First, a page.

There is no natural light in the Hayward Gallery. The artworks are illuminated in a soft, artificial glow, similar to the flat light of dusk. Gallery visitors creep around in the crepuscular gloom and I watch their shadows flit across the weave of Louise Bourgeois’ fabric children.
These creations are curious and malformed. They invariably slouch or hang - anything but stand up straight - as if loath to keep their form. Even at their most structured, seams ripple and fabrics fray. I skirt around a headless devil of red linen and try to figure out what the exhibition's title, ‘Louise Bourgeois: The Woven Child’, could mean. ‘Weave’, and its synonym, ‘fabric’, has a double association with the domestic sphere and the world of women. ‘Child’ also further duplicates meaning - a comparison between Louise Bourgeois’ creative process and the birth and regeneration? Or perhaps the exhibition will explore motherhood and feminity? As I stare at a golden orb of twisted metal, feminism obtrudes its lovely head into my thoughts and I start to wonder how transgressive this exhibition aims to be.
Louise Bourgeois often remarked on the use of clothing within her work, explaining that “clothing is [...] an exercise in memory. It makes me explore the past: how did I feel when I wore that”. For her, clothes are “signposts in the search for the past”.
I wander past a carousel of white nighties and huge, glowing bones, and note the stains, rips and creases. This piece doesn’t just articulate a moment in the past - it also shows the patina of time that weighs upon it, distorting it. Moving through the first room of the gallery, this distortion is a constant presence, creating a sense of making and unmaking, mending and un-mending. The experience is disorientating. Even as meaning is found between the disparate elements, it falls away, leaving discordant symbols. If each piece is an ‘exercise in memory’, it is like memories uncovered in a dream. They shift and shuffle, resisting definition.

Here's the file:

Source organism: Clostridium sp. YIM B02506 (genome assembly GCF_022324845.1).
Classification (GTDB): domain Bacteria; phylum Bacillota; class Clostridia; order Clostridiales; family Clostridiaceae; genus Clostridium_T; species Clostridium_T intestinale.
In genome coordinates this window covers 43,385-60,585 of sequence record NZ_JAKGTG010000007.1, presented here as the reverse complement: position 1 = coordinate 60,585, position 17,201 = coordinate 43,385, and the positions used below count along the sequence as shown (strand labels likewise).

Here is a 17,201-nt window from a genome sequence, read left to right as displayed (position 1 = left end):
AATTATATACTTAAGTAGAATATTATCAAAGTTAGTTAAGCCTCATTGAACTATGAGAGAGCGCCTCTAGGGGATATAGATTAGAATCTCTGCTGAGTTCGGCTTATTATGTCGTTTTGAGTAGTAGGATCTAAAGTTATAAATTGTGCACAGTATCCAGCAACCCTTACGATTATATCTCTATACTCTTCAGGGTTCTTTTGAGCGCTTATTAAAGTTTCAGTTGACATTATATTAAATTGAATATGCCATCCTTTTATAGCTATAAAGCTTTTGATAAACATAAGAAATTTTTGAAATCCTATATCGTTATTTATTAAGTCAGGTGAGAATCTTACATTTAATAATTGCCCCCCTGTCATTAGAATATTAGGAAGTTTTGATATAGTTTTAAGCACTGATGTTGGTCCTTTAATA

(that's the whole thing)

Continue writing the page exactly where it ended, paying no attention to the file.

Of course, once we start to weave together the concepts of memories and dreams the surrealists make their presence known. They, - as in Breton, Dalí, Ernst, Magritte and the like - were contemporaries of Bourgeois, and while she is also occasionally been grouped with them, she has never truly been categorised as one. Yet her exploration of the unconscious, and continual use of chained symbolism - bone, fabric, metal, lace - demonstrates why there is a close association.
Even as pieces evoke a chain of associations, the breakdown of meaning is the other side of this coin. Bourgeois herself has acknowledged this fractured aspect of her work, talking about how “art is restoration: the idea is to repair the damages that are inflicted in life, to make something that is fragmented [...] into something whole”. We can always discern the seams that hold the faded memory together - sometimes literally. The piece which shows a plump, ovular pillow stands in for a figure, a delicate brooch on their breast. Large bobbins of thread spread over and from this form, turning it into an industrial machine. Meaning comes quickly but then proliferates. A comment upon the hidden labour of women, or the automation of postmodern culture? The meaning oscillates and evolves even as the eye glides over the weft and warp of the cloth.